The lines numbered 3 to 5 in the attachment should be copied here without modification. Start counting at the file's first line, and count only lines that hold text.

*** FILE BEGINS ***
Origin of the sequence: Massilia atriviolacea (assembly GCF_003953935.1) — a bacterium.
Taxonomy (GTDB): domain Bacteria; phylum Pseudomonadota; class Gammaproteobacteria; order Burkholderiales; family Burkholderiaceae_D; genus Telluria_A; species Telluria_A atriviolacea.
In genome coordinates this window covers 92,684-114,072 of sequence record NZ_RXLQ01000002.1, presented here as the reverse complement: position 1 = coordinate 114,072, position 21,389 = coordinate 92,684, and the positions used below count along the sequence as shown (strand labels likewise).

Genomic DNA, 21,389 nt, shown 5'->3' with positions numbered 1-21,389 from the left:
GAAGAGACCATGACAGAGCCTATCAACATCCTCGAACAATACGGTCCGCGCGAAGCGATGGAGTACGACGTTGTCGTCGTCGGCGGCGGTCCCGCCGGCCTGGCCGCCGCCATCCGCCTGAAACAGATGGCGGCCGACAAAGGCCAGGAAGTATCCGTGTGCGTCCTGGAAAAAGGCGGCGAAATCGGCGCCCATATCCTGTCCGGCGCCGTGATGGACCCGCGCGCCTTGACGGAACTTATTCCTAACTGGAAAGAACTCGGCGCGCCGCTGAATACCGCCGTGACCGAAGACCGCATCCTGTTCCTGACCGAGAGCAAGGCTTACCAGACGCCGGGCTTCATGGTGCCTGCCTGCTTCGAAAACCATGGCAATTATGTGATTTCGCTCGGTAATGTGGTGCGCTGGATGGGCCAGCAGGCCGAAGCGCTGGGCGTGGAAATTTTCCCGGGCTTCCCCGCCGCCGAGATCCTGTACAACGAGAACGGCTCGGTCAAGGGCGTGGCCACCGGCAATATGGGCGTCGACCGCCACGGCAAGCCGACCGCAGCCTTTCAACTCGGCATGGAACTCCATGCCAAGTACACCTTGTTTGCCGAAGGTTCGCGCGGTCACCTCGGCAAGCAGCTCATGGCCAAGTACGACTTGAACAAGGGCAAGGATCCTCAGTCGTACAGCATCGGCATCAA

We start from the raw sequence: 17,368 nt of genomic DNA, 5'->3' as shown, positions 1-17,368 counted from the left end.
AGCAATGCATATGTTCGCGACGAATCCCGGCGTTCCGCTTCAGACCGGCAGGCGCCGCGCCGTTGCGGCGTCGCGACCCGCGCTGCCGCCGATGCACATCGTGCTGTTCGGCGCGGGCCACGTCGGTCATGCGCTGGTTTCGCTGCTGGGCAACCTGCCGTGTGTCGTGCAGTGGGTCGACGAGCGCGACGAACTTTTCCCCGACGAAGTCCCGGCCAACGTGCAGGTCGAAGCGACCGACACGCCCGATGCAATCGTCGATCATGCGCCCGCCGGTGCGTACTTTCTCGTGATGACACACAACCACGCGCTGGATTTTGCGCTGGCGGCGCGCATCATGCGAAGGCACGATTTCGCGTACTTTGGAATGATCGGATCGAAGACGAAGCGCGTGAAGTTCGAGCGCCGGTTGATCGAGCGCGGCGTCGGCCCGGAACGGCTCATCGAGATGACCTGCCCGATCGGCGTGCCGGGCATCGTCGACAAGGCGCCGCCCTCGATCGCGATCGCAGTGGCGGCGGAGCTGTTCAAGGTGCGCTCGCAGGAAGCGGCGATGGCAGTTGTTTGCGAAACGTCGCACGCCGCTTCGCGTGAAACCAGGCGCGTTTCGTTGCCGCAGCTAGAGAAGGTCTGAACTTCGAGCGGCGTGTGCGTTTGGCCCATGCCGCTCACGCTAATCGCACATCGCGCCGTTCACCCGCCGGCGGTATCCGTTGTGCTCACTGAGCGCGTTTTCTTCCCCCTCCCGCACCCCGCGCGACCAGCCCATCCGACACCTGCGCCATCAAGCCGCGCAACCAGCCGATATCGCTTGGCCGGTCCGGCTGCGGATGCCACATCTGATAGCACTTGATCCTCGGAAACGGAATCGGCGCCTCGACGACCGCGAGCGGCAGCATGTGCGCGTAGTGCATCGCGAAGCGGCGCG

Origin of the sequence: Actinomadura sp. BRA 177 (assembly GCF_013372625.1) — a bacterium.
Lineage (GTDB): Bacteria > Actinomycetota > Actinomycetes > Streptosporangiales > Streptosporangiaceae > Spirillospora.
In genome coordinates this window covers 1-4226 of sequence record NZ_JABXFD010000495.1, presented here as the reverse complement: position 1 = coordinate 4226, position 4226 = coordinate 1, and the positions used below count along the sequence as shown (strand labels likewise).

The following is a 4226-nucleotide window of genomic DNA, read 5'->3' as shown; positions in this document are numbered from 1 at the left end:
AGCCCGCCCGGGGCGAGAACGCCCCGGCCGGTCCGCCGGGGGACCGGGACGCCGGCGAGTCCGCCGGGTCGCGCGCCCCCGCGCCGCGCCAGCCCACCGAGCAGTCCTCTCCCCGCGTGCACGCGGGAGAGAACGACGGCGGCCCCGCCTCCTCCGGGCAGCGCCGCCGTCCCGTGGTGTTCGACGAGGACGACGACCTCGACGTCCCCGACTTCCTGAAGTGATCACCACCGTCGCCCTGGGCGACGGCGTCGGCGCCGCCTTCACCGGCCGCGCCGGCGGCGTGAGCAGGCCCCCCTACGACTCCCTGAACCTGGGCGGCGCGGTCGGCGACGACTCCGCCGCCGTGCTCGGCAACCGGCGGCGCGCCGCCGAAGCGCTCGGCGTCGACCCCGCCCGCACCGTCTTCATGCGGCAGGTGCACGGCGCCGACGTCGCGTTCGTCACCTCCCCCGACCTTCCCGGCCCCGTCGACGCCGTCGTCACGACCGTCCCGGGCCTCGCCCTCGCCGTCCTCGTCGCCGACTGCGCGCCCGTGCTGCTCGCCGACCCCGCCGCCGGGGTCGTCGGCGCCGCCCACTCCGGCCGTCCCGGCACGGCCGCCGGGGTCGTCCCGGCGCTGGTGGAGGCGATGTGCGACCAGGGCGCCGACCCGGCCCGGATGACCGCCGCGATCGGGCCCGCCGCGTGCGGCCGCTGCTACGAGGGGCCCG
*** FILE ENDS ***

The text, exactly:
In genome coordinates this window covers 92,684-114,072 of sequence record NZ_RXLQ01000002.1, presented here as the reverse complement: position 1 = coordinate 114,072, position 21,389 = coordinate 92,684, and the positions used below count along the sequence as shown (strand labels likewise).

Genomic DNA, 21,389 nt, shown 5'->3' with positions numbered 1-21,389 from the left:
GAAGAGACCATGACAGAGCCTATCAACATCCTCGAACAATACGGTCCGCGCGAAGCGATGGAGTACGACGTTGTCGTCGTCGGCGGCGGTCCCGCCGGCCTGGCCGCCGCCATCCGCCTGAAACAGATGGCGGCCGACAAAGGCCAGGAAGTATCCGTGTGCGTCCTGGAAAAAGGCGGCGAAATCGGCGCCCATATCCTGTCCGGCGCCGTGATGGACCCGCGCGCCTTGACGGAACTTATTCCTAACTGGAAAGAACTCGGCGCGCCGCTGAATACCGCCGTGACCGAAGACCGCATCCTGTTCCTGACCGAGAGCAAGGCTTACCAGACGCCGGGCTTCATGGTGCCTGCCTGCTTCGAAAACCATGGCAATTATGTGATTTCGCTCGGTAATGTGGTGCGCTGGATGGGCCAGCAGGCCGAAGCGCTGGGCGTGGAAATTTTCCCGGGCTTCCCCGCCGCCGAGATCCTGTACAACGAGAACGGCTCGGTCAAGGGCGTGGCCACCGGCAATATGGGCGTCGACCGCCACGGCAAGCCGACCGCAGCCTTTCAACTCGGCATGGAACTCCATGCCAAGTACACCTTGTTTGCCGAAGGTTCGCGCGGTCACCTCGGCAAGCAGCTCATGGCCAAGTACGACTTGAACAAGGGCAAGGATCCTCAGTCGTACAGCATCGGCATCAA